Thursday, June 24, 2010

Australia’s great leap forward:Julia Gillard

Today, Australia will get its first female Prime Minister, when the government caucus votes Julia Gillard to replace Kevin Rudd as its leader.

That’s by no means a global precedent. Nor is it a precedent that she’ll be sworn in by a female Governor General (Australia’s first).

But it is a milestone. One that is necessary to a sophisticated society, and one that is overdue, in world terms. Although history suggests it can make little practical difference, nevertheless it remains a meaningful symbolism.

The nature of the leadership change demonstrates one very real point of difference between a parliamentary and a (typical) presidential system. In other respects, Australia’s political processes have come to represent a de facto presidency inasmuch as a large proportion of attention is focused on the leader, at least informally.

In that sense, Australia was moving towards an election with both leadership options – Kevin Rudd and Tony Abbott – facing significant public disapproval. Rudd in particular seems to have lost much of his expected support base due to delaying the implementation of an emission trading scheme, despite his own characterisation of climate change as the “most significant moral issue of our time”. In likelihood, part of the erosion of support would have been due to the intrinsic outcome, and part would have rested with the obvious gap between his words and his actions.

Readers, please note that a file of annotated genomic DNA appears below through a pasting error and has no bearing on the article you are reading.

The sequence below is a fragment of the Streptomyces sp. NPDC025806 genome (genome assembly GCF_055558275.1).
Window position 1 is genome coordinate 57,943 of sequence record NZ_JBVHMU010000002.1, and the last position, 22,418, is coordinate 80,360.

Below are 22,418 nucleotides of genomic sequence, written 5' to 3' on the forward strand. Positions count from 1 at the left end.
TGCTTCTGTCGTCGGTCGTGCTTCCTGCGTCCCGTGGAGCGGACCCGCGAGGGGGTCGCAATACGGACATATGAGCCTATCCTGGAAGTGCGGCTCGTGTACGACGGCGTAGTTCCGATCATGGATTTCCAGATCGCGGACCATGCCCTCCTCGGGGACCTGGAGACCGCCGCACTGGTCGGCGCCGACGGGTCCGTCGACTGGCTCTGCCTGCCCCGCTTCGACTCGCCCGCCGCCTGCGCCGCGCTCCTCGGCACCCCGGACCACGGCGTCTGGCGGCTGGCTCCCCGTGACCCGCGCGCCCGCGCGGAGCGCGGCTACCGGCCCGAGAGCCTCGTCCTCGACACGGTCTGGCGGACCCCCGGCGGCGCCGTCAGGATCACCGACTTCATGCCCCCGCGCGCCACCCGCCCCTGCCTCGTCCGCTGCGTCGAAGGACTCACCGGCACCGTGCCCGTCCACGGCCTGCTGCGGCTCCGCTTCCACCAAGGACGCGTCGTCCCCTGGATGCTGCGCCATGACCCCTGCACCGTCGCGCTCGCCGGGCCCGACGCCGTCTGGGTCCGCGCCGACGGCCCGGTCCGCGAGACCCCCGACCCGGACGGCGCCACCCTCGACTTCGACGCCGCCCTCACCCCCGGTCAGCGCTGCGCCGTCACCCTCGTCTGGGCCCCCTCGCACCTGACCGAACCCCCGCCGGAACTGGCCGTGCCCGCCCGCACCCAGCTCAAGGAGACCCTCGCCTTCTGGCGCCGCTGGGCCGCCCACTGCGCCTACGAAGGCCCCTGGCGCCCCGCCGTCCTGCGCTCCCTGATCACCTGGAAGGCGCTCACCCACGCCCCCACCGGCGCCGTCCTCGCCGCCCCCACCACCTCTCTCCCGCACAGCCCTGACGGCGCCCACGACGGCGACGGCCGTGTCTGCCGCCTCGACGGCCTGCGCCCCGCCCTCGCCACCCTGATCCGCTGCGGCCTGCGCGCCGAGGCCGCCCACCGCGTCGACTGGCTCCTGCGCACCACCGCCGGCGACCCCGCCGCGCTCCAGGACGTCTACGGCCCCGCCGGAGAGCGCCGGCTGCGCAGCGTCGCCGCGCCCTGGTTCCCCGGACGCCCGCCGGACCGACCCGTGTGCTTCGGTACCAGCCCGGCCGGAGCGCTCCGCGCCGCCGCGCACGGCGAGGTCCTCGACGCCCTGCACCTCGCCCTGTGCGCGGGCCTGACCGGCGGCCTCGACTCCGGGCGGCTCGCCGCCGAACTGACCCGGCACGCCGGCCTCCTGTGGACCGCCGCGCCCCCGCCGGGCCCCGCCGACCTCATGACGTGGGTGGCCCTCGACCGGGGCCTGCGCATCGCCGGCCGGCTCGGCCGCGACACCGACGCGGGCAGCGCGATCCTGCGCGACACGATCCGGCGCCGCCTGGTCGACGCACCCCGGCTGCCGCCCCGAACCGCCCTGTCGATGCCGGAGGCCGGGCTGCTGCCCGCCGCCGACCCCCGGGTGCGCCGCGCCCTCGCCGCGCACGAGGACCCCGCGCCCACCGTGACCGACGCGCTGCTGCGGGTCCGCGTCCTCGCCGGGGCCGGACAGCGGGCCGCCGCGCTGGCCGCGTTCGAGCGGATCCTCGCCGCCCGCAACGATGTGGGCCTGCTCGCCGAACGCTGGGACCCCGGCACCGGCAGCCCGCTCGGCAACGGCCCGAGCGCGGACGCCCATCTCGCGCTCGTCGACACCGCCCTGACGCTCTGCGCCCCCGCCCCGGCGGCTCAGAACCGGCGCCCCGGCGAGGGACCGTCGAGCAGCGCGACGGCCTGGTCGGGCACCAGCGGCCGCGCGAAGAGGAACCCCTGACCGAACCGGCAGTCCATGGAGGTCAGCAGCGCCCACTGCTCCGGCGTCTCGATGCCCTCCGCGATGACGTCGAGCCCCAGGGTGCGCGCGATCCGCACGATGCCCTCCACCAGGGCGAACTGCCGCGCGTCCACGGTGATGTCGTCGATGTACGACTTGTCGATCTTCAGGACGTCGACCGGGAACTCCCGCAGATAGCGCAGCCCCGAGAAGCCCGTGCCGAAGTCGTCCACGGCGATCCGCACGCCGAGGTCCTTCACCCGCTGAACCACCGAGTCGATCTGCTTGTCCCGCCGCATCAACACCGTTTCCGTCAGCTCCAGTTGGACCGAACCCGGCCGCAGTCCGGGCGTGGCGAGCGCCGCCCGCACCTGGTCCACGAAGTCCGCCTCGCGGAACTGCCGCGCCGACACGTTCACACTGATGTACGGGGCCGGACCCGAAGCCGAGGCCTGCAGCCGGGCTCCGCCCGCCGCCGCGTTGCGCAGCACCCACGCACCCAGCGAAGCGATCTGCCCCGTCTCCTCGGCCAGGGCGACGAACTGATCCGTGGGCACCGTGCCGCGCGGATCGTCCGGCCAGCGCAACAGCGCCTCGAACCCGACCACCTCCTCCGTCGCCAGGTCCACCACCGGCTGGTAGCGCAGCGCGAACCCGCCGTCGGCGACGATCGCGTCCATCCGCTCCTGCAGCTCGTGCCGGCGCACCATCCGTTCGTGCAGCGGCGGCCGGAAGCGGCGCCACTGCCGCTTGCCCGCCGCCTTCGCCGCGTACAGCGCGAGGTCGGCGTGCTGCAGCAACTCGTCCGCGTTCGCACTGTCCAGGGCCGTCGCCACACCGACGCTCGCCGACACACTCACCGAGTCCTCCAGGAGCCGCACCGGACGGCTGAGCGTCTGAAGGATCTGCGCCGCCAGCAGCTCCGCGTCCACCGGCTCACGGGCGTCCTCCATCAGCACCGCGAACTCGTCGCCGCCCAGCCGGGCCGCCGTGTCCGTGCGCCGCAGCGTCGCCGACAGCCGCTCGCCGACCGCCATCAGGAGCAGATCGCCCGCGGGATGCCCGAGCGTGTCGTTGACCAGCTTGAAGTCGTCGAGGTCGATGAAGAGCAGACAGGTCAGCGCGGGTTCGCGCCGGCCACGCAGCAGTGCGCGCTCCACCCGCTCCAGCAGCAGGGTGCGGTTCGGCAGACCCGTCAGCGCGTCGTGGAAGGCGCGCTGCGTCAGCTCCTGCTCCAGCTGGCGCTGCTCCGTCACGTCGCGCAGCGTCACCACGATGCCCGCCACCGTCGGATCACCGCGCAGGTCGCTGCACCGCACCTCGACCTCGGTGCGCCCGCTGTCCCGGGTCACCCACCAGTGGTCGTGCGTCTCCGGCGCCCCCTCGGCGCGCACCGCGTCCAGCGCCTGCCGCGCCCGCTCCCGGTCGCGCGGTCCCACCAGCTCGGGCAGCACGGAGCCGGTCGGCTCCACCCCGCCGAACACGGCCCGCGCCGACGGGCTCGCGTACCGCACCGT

Broadcasts of parliamentary proceedings clearly demonstrate Gillard’s ability in that setting. How she will manage the transition to full-fledged leadership – and how the votiung public will react on a gut level – is something that has historically proven very hard to predict. Although Gillard had been a core part of the Rudd administration’s decisionmaking processes, leadership is another matter.


bazza said...

You read it here first folks!
I dropped in on your site yesterday but didn't have time to comment and today it's all over the BBC - just after the football headlines.
I had not heard of Julia Gillard before then. Interesting times ahead; maybe they'll bring in another 'end the monarchy' referendum! You're lucky Stephen we don't get the chance to vote the Quenn out.

S Simmonds said...

I'd note that Australia's previous referendum on becoming a republic was deliberately hamstrung.

A majority of Australians has favoured a republic for some years now. However, the government of the day, by putting up a specific republican model as a "take it or leave it option", effectively split pro-republican sentiment.

That particular model was the minimalist version, effectively replacing the governor general with a president. A not-entirely-rational public scare campaign put a stop to that. However, it is inevitable that Australia will become a republic in the not-too-distant future.

I do notice that the British system is becoming more democratic as the old traditions are being whittled away - the nature of the House of Lords in particular.